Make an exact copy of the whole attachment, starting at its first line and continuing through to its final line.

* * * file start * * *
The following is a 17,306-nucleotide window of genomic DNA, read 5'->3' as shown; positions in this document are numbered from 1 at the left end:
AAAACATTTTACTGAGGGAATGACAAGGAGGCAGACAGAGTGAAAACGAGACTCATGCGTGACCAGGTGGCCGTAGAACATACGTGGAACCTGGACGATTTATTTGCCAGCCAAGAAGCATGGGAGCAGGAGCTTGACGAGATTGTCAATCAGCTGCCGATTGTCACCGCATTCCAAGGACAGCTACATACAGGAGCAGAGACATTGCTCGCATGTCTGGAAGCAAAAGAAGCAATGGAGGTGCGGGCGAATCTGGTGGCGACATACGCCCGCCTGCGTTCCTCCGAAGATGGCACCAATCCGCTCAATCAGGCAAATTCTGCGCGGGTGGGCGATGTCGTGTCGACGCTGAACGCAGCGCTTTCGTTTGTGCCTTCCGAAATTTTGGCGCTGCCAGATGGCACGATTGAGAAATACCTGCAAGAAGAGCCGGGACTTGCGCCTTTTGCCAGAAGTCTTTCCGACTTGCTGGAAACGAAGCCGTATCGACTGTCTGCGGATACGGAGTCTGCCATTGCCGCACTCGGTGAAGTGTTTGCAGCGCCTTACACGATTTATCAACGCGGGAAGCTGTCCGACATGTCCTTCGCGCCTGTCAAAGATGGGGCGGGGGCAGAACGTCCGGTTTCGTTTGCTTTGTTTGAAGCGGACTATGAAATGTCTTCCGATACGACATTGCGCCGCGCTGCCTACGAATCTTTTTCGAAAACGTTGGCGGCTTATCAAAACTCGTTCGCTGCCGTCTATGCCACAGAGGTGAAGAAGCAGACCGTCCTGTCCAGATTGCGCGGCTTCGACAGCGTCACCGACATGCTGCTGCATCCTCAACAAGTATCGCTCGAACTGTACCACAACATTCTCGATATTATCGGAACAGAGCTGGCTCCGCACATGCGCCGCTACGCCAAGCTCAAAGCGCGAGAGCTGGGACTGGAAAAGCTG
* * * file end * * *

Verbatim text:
The following is a 17,306-nucleotide window of genomic DNA, read 5'->3' as shown; positions in this document are numbered from 1 at the left end:
AAAACATTTTACTGAGGGAATGACAAGGAGGCAGACAGAGTGAAAACGAGACTCATGCGTGACCAGGTGGCCGTAGAACATACGTGGAACCTGGACGATTTATTTGCCAGCCAAGAAGCATGGGAGCAGGAGCTTGACGAGATTGTCAATCAGCTGCCGATTGTCACCGCATTCCAAGGACAGCTACATACAGGAGCAGAGACATTGCTCGCATGTCTGGAAGCAAAAGAAGCAATGGAGGTGCGGGCGAATCTGGTGGCGACATACGCCCGCCTGCGTTCCTCCGAAGATGGCACCAATCCGCTCAATCAGGCAAATTCTGCGCGGGTGGGCGATGTCGTGTCGACGCTGAACGCAGCGCTTTCGTTTGTGCCTTCCGAAATTTTGGCGCTGCCAGATGGCACGATTGAGAAATACCTGCAAGAAGAGCCGGGACTTGCGCCTTTTGCCAGAAGTCTTTCCGACTTGCTGGAAACGAAGCCGTATCGACTGTCTGCGGATACGGAGTCTGCCATTGCCGCACTCGGTGAAGTGTTTGCAGCGCCTTACACGATTTATCAACGCGGGAAGCTGTCCGACATGTCCTTCGCGCCTGTCAAAGATGGGGCGGGGGCAGAACGTCCGGTTTCGTTTGCTTTGTTTGAAGCGGACTATGAAATGTCTTCCGATACGACATTGCGCCGCGCTGCCTACGAATCTTTTTCGAAAACGTTGGCGGCTTATCAAAACTCGTTCGCTGCCGTCTATGCCACAGAGGTGAAGAAGCAGACCGTCCTGTCCAGATTGCGCGGCTTCGACAGCGTCACCGACATGCTGCTGCATCCTCAACAAGTATCGCTCGAACTGTACCACAACATTCTCGATATTATCGGAACAGAGCTGGCTCCGCACATGCGCCGCTACGCCAAGCTCAAAGCGCGAGAGCTGGGACTGGAAAAGCTG